PPPC consolidating East Indian support base

Last Updated on Friday, 18 March 2016, 12:09 by Denis Chabrol

Opposition Leader, Bharrat Jagdeo speaking with the media shortly before voting in the 2015 Local Government Elections.

Opposition Leader, Bharrat Jagdeo speaking with the media shortly before voting in the 2015 Local Government Elections.

Opposition Leader, Bharrat Jagdeo was Friday morning unequivocal that his People’s Progressive Party Civic (PPPC) is first appealing to its traditional East Indian support base before reaching across to other segments of the society for political support-base.

“There is no hidden agenda here. Everyone knows where the bulk of the support of the two parties come from – APNU and PPP. A significant amount of our support comes from rural folks and Indo-Guyanese,” he said when asked whether the PPP has become an ethnic party.

Speaking with reporters outside St. John’s College, Waterloo Street, Georgetown where he cast his ballot in Local Government Elections, the former Guyanese leader said while non-traditional support has grown in areas such as Linden, Georgetown and New Amsterdam where infrastructural work was done, his party had failed in its political work while in office from 1992 to 2015. “Sometimes you do a lot of civil works but if you don’t follow up with the political work you don’t get the sort of benefit,” he said, adding that opponents portray a  skewed view of development.

He noted that the PPPC’s votes have grown in Linden, Region 10 from two percent in 1992 to 24 percent in 2006 but declined to about 17 percent in the 2011 and 2016 general and regional elections because his party had neglected the momentum there. “We intend to resume work once we first of all consolidate the base to work in areas that traditionally vote for us because we have significant successes in those votes,” he added.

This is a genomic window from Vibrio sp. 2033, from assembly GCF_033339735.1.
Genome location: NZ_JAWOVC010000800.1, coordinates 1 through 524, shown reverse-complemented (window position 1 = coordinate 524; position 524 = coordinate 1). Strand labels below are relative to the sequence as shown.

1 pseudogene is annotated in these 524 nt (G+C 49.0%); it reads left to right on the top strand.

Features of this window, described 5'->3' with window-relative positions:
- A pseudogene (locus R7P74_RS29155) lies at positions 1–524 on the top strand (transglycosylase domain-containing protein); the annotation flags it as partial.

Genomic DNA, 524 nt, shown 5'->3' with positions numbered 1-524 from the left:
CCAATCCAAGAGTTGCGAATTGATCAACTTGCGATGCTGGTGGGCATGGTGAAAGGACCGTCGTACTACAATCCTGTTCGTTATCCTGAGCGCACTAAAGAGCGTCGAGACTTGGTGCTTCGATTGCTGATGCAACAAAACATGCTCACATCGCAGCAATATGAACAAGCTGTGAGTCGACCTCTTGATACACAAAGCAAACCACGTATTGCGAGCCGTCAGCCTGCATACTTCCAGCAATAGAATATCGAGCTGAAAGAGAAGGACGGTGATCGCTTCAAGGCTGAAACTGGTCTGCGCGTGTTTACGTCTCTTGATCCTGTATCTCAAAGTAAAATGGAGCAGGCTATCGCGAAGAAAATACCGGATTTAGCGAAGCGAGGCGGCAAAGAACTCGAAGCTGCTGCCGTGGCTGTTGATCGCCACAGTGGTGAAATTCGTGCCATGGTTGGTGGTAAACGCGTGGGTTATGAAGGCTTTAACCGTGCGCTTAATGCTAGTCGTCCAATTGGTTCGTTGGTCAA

Jagdeo reiterated that the PPPC’s priority immediately after the Local Government Elections is to intensify its campaign in both PPPC and APNU areas to regain the seat of central government. “We need to consolidate our base but we need to work hard in APNU-controlled areas to explain to people that our policies are good for everyone-all of the people of the country and that they have nothing and that they had nothing to fear in the past with us being in power, they have nothing to fear with us resuming power and that we value their support too,” he said. The PPP intends to attract more women, youth and older folks to join and support the PPPC.

Meanwhile, the former Guyanese leader hoped that the state-owned Guyana Sugar Corporation would give workers time-off to vote in Friday’s (March 18, 2016) Local Government Elections being held for the first time in 23 years.  “We know that is not an institutional instruction but that will be huge for us if it turns out to be true because the sugar-belt traditionally supported the PPP,” he said.

Jagdeo acknowledged that the turnout at local government elections up to 10 AM was poor, partly because of the fact that government has not declared polling day a National Holiday. Some observers forecast that more persons would cast their ballots late Friday afternoon after they would have returned home from work.